As the birthplace of opera, Italy is one of the best places in the world to enjoy this musical art form. ItalyNewsOnline looks at 5 of Italy’s top opera houses.
Teatro Alla Scala (La Scala) Milan
Probably the world’s most famous opera house was inaugurated in 1778. A previous theatre, the Teatro Regio Ducale, was destroyed by fire in 1776. The new theatre was built on the location of the Church of Santa Maria alla Scala, from which it gets its name.
Its current lay-out dates from the renovation in 1907. However, it was bombed during WWII, reopening in 1946 following repairs.
Teatro La Fenice, Venice
The 1792 opera house was named Teatro La Fenice “The Phoenix” in reference to the company’s ability to “rise from the ashes”. First there was a fire, then the loss of the former quarters. Since being named La Fenice, the theatre has burned down and been rebuilt twice more.
The new theatre opened in 2003 after the fire of 1996. It was rebuilt in 19th-century style based on the design by architect Aldo Rossi and and using detailed photographs of the inside obtained from the opening scenes of Luchino Visconti‘s 1954 film Senso.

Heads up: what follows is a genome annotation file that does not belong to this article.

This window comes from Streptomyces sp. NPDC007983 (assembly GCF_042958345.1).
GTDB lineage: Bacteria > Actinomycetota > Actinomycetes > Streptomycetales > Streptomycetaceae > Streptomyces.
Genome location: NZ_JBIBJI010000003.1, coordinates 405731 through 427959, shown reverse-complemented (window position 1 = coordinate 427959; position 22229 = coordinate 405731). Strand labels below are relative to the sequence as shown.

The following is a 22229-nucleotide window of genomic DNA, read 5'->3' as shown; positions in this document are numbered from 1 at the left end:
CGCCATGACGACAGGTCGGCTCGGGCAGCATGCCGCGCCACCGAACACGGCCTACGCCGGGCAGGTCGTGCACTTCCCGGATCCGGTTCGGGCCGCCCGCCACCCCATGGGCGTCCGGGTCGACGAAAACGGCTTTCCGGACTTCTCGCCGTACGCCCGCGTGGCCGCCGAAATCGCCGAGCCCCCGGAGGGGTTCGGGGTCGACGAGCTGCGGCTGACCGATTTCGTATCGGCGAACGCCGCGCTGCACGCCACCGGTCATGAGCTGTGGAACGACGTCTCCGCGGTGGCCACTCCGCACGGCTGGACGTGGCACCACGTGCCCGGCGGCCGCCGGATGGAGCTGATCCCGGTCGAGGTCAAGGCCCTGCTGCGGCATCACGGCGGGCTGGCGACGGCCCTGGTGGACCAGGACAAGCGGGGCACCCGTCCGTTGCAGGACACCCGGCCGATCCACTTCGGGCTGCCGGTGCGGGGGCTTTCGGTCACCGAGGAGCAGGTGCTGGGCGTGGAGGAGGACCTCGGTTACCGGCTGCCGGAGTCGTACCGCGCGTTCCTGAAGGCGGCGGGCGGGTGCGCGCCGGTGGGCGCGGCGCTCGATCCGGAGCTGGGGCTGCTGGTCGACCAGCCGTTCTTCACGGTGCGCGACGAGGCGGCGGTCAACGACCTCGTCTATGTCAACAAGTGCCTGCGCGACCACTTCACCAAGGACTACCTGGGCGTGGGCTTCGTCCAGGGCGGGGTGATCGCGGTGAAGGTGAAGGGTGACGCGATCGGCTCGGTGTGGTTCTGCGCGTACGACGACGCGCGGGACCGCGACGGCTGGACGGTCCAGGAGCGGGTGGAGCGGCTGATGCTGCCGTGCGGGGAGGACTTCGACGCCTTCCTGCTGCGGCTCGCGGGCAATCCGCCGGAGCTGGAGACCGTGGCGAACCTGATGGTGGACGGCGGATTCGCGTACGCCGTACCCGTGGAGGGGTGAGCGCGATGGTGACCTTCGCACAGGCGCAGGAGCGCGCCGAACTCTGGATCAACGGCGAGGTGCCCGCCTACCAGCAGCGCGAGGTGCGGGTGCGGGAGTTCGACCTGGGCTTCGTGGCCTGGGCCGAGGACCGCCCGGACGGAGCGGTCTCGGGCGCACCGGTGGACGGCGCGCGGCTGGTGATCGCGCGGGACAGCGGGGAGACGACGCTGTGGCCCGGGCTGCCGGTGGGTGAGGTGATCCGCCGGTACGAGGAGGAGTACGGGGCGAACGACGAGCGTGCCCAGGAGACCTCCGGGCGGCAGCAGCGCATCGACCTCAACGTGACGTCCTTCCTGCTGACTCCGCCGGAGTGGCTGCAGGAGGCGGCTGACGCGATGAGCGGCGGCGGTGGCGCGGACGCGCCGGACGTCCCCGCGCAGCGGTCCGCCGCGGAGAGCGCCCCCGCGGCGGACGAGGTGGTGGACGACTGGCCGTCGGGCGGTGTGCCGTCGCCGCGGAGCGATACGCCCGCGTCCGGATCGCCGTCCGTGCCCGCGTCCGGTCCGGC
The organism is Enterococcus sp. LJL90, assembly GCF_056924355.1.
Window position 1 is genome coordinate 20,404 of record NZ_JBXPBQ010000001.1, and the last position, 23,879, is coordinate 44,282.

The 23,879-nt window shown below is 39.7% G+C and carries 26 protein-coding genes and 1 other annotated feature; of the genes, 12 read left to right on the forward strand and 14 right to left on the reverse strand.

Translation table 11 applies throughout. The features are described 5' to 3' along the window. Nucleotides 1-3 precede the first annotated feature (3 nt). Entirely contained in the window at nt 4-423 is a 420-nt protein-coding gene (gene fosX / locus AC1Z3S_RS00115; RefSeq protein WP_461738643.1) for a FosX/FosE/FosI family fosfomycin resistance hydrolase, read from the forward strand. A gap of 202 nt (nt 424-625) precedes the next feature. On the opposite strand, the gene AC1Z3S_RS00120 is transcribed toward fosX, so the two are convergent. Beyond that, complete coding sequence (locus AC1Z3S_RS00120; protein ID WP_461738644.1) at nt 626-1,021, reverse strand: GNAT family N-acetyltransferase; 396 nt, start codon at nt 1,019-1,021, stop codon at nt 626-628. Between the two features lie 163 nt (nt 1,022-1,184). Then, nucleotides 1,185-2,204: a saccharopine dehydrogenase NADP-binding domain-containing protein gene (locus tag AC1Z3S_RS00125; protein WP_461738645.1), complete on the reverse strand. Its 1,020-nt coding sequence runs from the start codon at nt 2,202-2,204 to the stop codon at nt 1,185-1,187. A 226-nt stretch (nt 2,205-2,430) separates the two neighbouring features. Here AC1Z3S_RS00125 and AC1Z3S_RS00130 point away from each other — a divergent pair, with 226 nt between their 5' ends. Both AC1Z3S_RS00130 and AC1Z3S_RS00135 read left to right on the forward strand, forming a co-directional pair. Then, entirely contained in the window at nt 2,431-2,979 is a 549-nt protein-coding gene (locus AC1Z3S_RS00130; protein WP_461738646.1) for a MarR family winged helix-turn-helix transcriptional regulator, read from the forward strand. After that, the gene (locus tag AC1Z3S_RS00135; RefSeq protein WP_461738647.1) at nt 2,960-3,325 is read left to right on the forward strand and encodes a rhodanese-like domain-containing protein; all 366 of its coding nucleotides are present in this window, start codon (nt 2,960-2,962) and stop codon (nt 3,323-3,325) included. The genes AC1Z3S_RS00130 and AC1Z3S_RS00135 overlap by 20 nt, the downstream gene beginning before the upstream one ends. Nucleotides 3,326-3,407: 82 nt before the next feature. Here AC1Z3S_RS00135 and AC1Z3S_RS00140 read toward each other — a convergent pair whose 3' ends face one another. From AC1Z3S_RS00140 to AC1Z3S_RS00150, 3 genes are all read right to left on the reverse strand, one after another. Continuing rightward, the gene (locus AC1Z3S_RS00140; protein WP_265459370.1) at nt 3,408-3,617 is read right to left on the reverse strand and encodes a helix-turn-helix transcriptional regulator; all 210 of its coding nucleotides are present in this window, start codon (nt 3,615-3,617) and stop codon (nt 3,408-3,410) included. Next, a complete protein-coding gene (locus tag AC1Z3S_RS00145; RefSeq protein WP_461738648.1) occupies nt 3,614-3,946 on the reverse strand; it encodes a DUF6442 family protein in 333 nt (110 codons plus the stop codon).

Teatro Massimo, Palermo
Teatro Massimo is the largest opera house in Italy, and one of the largest in Europe (the third after the Opéra National de Paris and the K. K. Hof-Opernhaus in Vienna). It is particularly renowned for its perfect acoustics.
Designed by Italian architect Giovan Battista Filippo Basile, following his death his son oversaw the rest of the theatre’s construction. Basile senior was well known in Sicily for his previous cathedral restoration design in the city of Acireale. He also carried out garden and villa designs in the city of Palermo and Caltagirone.
Filming of the final scenes of the film Godfather Part III took place there.
Teatro di San Carlo, Naples
Teatro di San Carlo is the oldest public opera in Europe in continuous operation. It was inaugurated in 1737. All the greatest Italian artists, such as Niccolò Paganini, Bellini, Rossini and Verdi, have performed at least once in their lifetime there.
After the fire of February 13th 1816, which destroyed a large part of San Carlo, the theatre was almost entirely rebuilt.
Teatro Comunale di Bologna
Inaugurated in 1763, the Teatro Communale di Bologna was the first major opera house to be constructed with public funds and owned by the municipality.
It is a beautiful example of the era’s baroque art and architecture. It opened its doors with a performance of Gluck’s II trionfo di Clelia.
In January 2022, the theatre was the first in Italy to appoint a woman as the musical director.